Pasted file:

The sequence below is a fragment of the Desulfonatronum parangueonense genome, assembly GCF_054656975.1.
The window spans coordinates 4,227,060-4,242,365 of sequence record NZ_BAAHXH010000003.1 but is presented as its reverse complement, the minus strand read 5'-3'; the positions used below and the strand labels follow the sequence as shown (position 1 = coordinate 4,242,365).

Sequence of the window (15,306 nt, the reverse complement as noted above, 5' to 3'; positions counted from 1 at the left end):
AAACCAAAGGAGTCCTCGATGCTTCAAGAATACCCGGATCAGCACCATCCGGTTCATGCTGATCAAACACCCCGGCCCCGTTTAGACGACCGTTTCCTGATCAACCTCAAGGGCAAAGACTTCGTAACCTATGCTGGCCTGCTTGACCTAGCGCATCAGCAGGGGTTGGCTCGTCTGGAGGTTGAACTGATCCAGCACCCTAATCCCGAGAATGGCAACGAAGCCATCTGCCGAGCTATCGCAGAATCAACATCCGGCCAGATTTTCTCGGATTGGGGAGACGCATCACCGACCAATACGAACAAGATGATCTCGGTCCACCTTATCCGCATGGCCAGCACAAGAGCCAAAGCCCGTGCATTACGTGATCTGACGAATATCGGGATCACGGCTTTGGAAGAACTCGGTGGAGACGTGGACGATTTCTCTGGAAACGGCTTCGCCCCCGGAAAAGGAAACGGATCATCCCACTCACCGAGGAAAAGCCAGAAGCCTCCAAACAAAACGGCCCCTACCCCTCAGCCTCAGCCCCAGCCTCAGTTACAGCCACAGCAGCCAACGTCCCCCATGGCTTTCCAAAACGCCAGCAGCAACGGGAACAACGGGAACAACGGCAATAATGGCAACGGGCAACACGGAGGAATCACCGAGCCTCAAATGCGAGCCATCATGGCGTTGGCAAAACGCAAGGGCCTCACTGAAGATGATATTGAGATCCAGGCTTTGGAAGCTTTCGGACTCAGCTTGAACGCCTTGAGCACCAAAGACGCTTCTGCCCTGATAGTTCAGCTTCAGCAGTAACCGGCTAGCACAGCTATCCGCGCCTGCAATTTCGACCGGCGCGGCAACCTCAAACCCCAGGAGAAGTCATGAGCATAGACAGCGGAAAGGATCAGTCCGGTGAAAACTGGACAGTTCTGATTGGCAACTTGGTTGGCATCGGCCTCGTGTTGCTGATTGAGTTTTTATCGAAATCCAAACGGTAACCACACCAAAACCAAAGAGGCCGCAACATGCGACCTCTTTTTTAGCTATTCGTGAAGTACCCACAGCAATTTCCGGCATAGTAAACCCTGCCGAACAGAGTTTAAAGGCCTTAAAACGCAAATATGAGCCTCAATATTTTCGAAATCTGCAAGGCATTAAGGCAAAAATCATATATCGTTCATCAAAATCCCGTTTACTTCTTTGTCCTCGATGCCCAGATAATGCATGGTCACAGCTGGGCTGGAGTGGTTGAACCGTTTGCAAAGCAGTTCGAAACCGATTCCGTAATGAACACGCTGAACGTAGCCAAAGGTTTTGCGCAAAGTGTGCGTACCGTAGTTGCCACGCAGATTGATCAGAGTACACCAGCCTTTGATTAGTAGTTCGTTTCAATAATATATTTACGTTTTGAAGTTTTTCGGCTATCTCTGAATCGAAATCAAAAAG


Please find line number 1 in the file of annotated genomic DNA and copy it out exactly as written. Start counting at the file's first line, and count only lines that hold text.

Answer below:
The sequence below is a fragment of the Desulfonatronum parangueonense genome, assembly GCF_054656975.1.